When I first sat down to watch Sophie Morgan present her findings on how disabled people are treated in Ghana, I knew I was in for a hard watch. I’ve long been aware of the dying rooms in China, the fact that if I was born in many other countries I would have ended up as medical waste, and that as much as it sucks having a disability anywhere in the world, it’s far better to live in the west and have a physical condition than many other places. We live under a comfortable delusion that persons with disabilities and taken care of in the world, and the fact is very often they aren’t. Babies that aren’t ‘perfect’ in society’s eyes are very often left by the side of the road to die and so forth. The truth is, very often it isn’t about what’s best for the disabled person, or what’s best for the culture, it’s about what’s convenient.
So I knew all that. What I wasn’t ready for was what a dynamite investigative reporter Sophie Morgan was going to prove herself to be. Man alive, does she ask the tough questions FEARLESSLY. Going up to “healers” and asking them flat out how they justify killing innocent and sick children, placing herself in front of disabled people who have been chained to a post an demanding explanation as to why these people are tortured by their abled bodied peers (all of whom think she should be subject to such abuse as well), asking government officials how they can turn a blind eye to this sort of behaviour. She’s everything a journalist ought to be.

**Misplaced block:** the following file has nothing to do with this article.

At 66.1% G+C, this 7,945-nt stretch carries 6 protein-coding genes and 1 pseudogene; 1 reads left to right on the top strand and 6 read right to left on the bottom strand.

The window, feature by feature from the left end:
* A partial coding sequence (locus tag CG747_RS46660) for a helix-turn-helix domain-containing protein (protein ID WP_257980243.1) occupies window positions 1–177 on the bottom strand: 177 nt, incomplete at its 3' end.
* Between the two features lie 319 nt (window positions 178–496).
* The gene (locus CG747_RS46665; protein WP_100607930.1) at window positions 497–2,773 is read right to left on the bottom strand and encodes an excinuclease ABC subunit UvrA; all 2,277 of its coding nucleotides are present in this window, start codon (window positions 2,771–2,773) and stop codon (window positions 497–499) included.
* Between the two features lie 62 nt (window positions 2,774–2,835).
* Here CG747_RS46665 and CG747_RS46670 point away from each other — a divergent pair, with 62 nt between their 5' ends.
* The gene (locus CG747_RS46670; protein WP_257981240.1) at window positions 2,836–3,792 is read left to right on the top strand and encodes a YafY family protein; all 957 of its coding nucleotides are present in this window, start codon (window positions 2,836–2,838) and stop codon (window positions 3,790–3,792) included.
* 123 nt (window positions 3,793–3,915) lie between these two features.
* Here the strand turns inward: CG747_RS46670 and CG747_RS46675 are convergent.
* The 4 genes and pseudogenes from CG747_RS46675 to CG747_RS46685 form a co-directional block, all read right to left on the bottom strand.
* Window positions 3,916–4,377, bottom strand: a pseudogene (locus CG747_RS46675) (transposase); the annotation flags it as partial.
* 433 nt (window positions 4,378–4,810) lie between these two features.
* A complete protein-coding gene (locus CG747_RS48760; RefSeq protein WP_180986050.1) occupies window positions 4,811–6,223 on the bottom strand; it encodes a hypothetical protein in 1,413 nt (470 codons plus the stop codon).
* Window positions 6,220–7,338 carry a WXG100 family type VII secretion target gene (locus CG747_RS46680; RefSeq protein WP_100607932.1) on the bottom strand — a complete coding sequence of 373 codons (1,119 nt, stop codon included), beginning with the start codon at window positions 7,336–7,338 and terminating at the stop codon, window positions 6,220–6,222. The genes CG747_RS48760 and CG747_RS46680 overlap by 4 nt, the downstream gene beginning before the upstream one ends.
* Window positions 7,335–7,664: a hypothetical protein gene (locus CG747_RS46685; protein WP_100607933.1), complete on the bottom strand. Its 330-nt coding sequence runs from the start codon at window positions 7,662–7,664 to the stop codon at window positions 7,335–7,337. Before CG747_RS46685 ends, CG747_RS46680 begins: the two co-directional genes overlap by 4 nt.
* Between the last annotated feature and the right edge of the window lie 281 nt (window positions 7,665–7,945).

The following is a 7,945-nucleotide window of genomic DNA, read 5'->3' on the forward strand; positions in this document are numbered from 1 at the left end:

Sophie Morgan needs to be doing more reporting about the myriad of human right issues which surround the issue of disability. It is when we are able to understand that disability rights are, at their core, not about issues of making things easy but about basic human rights that we might get some traction about disability.